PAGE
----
Compton Village Circular Walk
From Watts Gallery – Artists' Village
Approximately two and a quarter miles
Opposite the main Gallery entrance on Down Lane, notice the terracotta drinking fountain installed for the use of walkers by Mary Watts in the wall of Brixbury, formerly the Wattses' coach house. Turn left along Down Lane towards Watts Chapel and Cemetery. Continue in the same direction to the end of Down Lane and turn left onto The Street. Opposite you will see Little Cottage, where the 1901 census reveals that James Nicol, pottery manager, first lodged. Next door but one is Moors Cottage, the origins of which go back to the early part of the 17th century. When the Wattses lived in Compton the cottage was a coffee house and the manager expressed pride in having served tea and coffee to clientele from all continents, as the reputation of Watts Gallery spread far and wide.
Continue until you reach a small antiques shop, opposite which you will see the Compton War Memorial, which was designed by Mary Watts and unveiled in 1922. The Grade I listed St Nicholas' Church, with origins that date from the 10th/11th century, is just a short walk from here and well worth a visit. The double chancel makes a particularly interesting feature, as do the opening to what was an anchorite's cell and the Norman marking next to the pulpit that is thought to have been scratched into the stone by a crusader praying for a safe return.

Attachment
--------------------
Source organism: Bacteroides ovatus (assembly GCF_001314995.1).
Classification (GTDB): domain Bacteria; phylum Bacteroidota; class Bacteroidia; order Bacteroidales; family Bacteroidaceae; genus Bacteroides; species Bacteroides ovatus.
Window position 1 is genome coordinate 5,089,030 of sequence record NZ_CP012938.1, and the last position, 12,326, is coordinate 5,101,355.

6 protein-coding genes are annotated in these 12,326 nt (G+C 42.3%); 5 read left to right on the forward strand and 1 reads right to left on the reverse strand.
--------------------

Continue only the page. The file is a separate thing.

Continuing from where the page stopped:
On leaving the Church, continue in the same direction: White Hart Cottage is immediately visible. The cottage originates from the early 16th century and was once a public house. Opposite the entrance to Puck's Oak Barn in the Old Forge. This was once the home of Clarence Sex the blacksmith. Clarence produced the ornate ironwork that forms part of the Watts Chapel doors and the gates to the Watts Cemetery Cloister.
A little further along the road you will see Compton Village Hall, built in 1934 following a local fundraising effort which raised £2,982, a proportion of which was donated by Mary Watts who laid the foundation stone. Continue, passing the Green and the Common to your left, then turn left into Withies Lane. Before reaching the 16th-century public house, The Withies Inn, you will see four Arts & Crafts-style cottages, One to Four Oak Cottages. Ernest George (the architect of Limnerslease) built these at Mary's request for members of her Potters' Guild. Numbers five and six are thought to have been designed by Clough Williams-Ellis, architect of the village of Portmeirion in North Wales. The Compton potter George Aubertin lived at number five until his death in 1970 and former pottery manager James Nicol also resided here.
Continue up Withies Lane, passing the public house and turn right onto Polsted Lane where you pass Polsted Manor (now apartments). Pass the turning to the left and continue on to the next turning which is the Pilgrims' Way. Turn left and this will take you back to Watts Gallery – Artists' Village where you will find the Tea Shop for a well-deserved rest and bite to eat.
Illustrations by Donna Scott